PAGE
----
Coalition was hesitant to take action on climate change 20 years ago too, cabinet papers show

Gay Alcorn

The Coalition’s history of reluctance to take action on climate change was alive and well in 1998 and 1999, with cabinet records giving a familiar insight into debates still raging 20 years on.

As last year’s cabinet papers release illustrated, the government was nervous in the lead-up to the international climate summit in Kyoto at the end of 1997, not wanting to commit to anything it perceived could harm Australia’s interests.

By March 1998, the cabinet was acknowledging the good deal Australia believed it had negotiated. A submission by the foreign affairs minister, Alexander Downer, the minister for the environment, Robert Hill, and the minister for resources and energy, Warwick Parer, reported the Kyoto agreement was “fair and realistic” and met “all of Australia’s primary objectives”. Key to those was Australia’s insistence on differentiated emissions reduction targets for developed countries, “reflecting individual circumstances”.

Another “important achievement”, the submission said, was “securing agreement to emissions from the land use change and forestry sector being treated in essentially the same way as those from other anthropogenic sources”.

This controversial deal still allows Australia to claim it is meeting its international obligations, even while its emissions are going up, or flatlining at best.

Australia negotiated an increase in emissions limited to 8% above 1990s levels for the period from 2008 to 2012 at Kyoto – one of only three countries not required to make cuts. That would still be a “considerable challenge”, the cabinet heard, although other wealthy countries had pledged more significant cuts. Europe promised to reduce emissions by 8% and Japan and Canada by 6%.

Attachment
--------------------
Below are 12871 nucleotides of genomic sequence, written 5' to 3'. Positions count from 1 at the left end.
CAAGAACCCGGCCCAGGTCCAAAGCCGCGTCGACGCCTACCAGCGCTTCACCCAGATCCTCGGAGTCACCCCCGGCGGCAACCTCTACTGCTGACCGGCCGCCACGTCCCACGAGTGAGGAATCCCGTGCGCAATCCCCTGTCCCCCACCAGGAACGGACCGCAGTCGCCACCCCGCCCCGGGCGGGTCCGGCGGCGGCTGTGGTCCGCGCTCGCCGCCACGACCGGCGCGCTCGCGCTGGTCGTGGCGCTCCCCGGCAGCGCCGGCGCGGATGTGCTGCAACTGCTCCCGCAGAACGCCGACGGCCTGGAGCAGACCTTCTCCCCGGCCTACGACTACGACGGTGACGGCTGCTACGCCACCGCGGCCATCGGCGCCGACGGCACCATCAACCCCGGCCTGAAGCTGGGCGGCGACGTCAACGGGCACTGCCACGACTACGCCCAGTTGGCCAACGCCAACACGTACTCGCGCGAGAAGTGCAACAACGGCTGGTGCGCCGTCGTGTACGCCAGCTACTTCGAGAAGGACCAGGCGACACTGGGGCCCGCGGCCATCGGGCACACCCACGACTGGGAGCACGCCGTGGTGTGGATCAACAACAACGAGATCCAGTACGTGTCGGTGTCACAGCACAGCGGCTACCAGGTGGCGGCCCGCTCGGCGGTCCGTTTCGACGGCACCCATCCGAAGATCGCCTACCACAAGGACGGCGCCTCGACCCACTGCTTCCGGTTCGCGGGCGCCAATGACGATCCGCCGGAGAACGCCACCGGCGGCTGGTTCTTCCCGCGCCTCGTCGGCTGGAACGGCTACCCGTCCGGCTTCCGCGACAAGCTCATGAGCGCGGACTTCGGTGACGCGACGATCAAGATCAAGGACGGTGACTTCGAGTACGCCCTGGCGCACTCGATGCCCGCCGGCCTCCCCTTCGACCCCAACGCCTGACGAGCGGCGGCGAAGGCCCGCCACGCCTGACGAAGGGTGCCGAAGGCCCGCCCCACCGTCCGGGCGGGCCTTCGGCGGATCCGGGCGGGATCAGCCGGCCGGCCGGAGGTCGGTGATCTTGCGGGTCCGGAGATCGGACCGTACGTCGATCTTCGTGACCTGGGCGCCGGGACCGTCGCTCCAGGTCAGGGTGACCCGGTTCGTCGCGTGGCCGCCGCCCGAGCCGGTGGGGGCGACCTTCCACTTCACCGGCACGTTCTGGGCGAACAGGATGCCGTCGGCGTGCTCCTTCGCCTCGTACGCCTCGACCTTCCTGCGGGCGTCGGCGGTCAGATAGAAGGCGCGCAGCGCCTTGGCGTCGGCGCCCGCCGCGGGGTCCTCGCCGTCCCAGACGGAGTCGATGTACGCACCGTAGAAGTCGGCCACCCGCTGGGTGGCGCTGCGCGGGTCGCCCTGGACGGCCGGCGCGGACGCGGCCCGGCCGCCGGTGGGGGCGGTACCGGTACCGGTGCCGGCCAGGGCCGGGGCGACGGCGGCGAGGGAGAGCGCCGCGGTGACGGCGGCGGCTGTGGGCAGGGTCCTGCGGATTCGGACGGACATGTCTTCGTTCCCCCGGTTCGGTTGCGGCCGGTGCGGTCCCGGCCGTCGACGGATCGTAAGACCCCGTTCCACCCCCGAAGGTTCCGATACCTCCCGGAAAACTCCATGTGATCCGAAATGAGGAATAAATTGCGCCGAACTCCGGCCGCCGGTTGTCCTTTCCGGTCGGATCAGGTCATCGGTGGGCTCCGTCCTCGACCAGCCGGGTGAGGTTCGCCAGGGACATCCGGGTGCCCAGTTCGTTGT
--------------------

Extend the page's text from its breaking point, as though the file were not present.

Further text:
The submission argued Australia’s commitment represented “a cut in our projected business-as-usual growth of 30%”, comparable to the average for industrialised countries. It also noted its disappointment there had been no progress on commitments to cut emissions from developing nations.

Australia’s role in Kyoto was controversial, with Hill aggressively pursuing a special deal for Australia at a meeting determined to reach consensus. The land-clearing clause meant that because clearing had declined between 1990 and 1997, emissions from burning fossil fuels could rise substantially while overall emissions could be kept to an 8% rise.

The cabinet knew its Kyoto deal was internationally resented. Relations with the EU and Pacific nations were strained, the method for calculating emissions from land clearing had yet to be finalised, and “those who consider that Australia secured too good a deal at Kyoto may use this to try to increase our emission reduction task”.

The submission notes that in the lead-up to further climate meetings later that year, “some EU member states have a vested interest in maintaining the EU’s hardline green position because it makes good domestic politics”.

That strain continues, as do the repercussions of Australia’s deal under the Kyoto protocol. At December’s Madrid climate change conference, Australia was accused of “cheating” and was named by other countries and observers as one of a few nations that had thwarted the aims of the meeting. Australia planned to use carryover credits, an accounting measure linked to the Kyoto protocol, to meet targets it set at the Paris summit four years ago.

Australia signed the Kyoto protocol in April 1998, and the cabinet discussed whether to ratify it, which would have made commitments binding. In the end, it deferred any decision, as ratification was “a completely separate and longer-term question ... important issues remain unresolved”.

The Howard government never ratified the protocol, arguing it was not in Australia’s interests. Kevin Rudd’s Labor government, elected in 2007, made ratifying Kyoto one of its first priorities.